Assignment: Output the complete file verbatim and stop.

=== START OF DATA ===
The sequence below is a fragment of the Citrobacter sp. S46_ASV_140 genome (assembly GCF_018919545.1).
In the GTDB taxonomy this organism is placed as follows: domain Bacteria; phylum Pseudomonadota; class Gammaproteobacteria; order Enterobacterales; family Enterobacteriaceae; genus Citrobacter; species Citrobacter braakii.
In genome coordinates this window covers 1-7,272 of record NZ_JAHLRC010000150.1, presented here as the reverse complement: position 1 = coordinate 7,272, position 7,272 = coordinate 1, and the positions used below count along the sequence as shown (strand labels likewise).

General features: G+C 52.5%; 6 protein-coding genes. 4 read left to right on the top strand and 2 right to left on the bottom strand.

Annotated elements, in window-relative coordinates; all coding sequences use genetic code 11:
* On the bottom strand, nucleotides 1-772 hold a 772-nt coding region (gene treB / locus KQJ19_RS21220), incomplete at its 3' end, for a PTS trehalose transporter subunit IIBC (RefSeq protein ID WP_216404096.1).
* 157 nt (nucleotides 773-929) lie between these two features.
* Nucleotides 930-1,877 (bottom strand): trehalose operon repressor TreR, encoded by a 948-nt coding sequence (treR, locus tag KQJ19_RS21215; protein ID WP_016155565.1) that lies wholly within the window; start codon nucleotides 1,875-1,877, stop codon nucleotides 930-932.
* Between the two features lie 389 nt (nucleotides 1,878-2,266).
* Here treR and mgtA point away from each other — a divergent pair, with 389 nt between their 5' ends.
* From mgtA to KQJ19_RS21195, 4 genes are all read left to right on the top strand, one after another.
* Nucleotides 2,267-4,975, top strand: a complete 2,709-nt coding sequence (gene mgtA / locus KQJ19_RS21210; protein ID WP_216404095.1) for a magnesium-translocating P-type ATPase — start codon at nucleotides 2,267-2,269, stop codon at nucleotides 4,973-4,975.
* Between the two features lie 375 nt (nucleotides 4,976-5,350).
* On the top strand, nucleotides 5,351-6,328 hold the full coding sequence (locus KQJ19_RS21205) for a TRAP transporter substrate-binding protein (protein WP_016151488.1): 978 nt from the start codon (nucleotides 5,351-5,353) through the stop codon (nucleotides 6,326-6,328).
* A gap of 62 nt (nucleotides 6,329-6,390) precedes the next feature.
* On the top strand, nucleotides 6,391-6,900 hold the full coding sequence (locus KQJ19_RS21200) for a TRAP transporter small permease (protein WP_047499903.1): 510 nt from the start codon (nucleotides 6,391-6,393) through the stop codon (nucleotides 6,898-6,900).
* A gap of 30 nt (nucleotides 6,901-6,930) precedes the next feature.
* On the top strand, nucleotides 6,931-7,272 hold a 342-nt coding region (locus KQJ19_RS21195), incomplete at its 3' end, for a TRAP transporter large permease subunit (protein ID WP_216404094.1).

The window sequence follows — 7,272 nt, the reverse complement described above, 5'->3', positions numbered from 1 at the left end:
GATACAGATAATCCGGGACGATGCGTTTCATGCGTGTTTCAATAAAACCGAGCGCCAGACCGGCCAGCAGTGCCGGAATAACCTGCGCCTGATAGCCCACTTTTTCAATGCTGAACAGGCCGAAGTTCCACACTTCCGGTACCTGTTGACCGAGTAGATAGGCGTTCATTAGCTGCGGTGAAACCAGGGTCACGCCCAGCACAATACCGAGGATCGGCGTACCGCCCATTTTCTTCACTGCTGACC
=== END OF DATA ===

The sequence below is a fragment of the Citrobacter sp. S46_ASV_140 genome (assembly GCF_018919545.1).
In the GTDB taxonomy this organism is placed as follows: domain Bacteria; phylum Pseudomonadota; class Gammaproteobacteria; order Enterobacterales; family Enterobacteriaceae; genus Citrobacter; species Citrobacter braakii.
In genome coordinates this window covers 1-7,272 of record NZ_JAHLRC010000150.1, presented here as the reverse complement: position 1 = coordinate 7,272, position 7,272 = coordinate 1, and the positions used below count along the sequence as shown (strand labels likewise).

General features: G+C 52.5%; 6 protein-coding genes. 4 read left to right on the top strand and 2 right to left on the bottom strand.

Annotated elements, in window-relative coordinates; all coding sequences use genetic code 11:
* On the bottom strand, nucleotides 1-772 hold a 772-nt coding region (gene treB / locus KQJ19_RS21220), incomplete at its 3' end, for a PTS trehalose transporter subunit IIBC (RefSeq protein ID WP_216404096.1).
* 157 nt (nucleotides 773-929) lie between these two features.
* Nucleotides 930-1,877 (bottom strand): trehalose operon repressor TreR, encoded by a 948-nt coding sequence (treR, locus tag KQJ19_RS21215; protein ID WP_016155565.1) that lies wholly within the window; start codon nucleotides 1,875-1,877, stop codon nucleotides 930-932.
* Between the two features lie 389 nt (nucleotides 1,878-2,266).
* Here treR and mgtA point away from each other — a divergent pair, with 389 nt between their 5' ends.
* From mgtA to KQJ19_RS21195, 4 genes are all read left to right on the top strand, one after another.
* Nucleotides 2,267-4,975, top strand: a complete 2,709-nt coding sequence (gene mgtA / locus KQJ19_RS21210; protein ID WP_216404095.1) for a magnesium-translocating P-type ATPase — start codon at nucleotides 2,267-2,269, stop codon at nucleotides 4,973-4,975.
* Between the two features lie 375 nt (nucleotides 4,976-5,350).
* On the top strand, nucleotides 5,351-6,328 hold the full coding sequence (locus KQJ19_RS21205) for a TRAP transporter substrate-binding protein (protein WP_016151488.1): 978 nt from the start codon (nucleotides 5,351-5,353) through the stop codon (nucleotides 6,326-6,328).
* A gap of 62 nt (nucleotides 6,329-6,390) precedes the next feature.
* On the top strand, nucleotides 6,391-6,900 hold the full coding sequence (locus KQJ19_RS21200) for a TRAP transporter small permease (protein WP_047499903.1): 510 nt from the start codon (nucleotides 6,391-6,393) through the stop codon (nucleotides 6,898-6,900).
* A gap of 30 nt (nucleotides 6,901-6,930) precedes the next feature.
* On the top strand, nucleotides 6,931-7,272 hold a 342-nt coding region (locus KQJ19_RS21195), incomplete at its 3' end, for a TRAP transporter large permease subunit (protein ID WP_216404094.1).

The window sequence follows — 7,272 nt, the reverse complement described above, 5'->3', positions numbered from 1 at the left end:
GATACAGATAATCCGGGACGATGCGTTTCATGCGTGTTTCAATAAAACCGAGCGCCAGACCGGCCAGCAGTGCCGGAATAACCTGCGCCTGATAGCCCACTTTTTCAATGCTGAACAGGCCGAAGTTCCACACTTCCGGTACCTGTTGACCGAGTAGATAGGCGTTCATTAGCTGCGGTGAAACCAGGGTCACGCCCAGCACAATACCGAGGATCGGCGTACCGCCCATTTTCTTCACTGCTGACC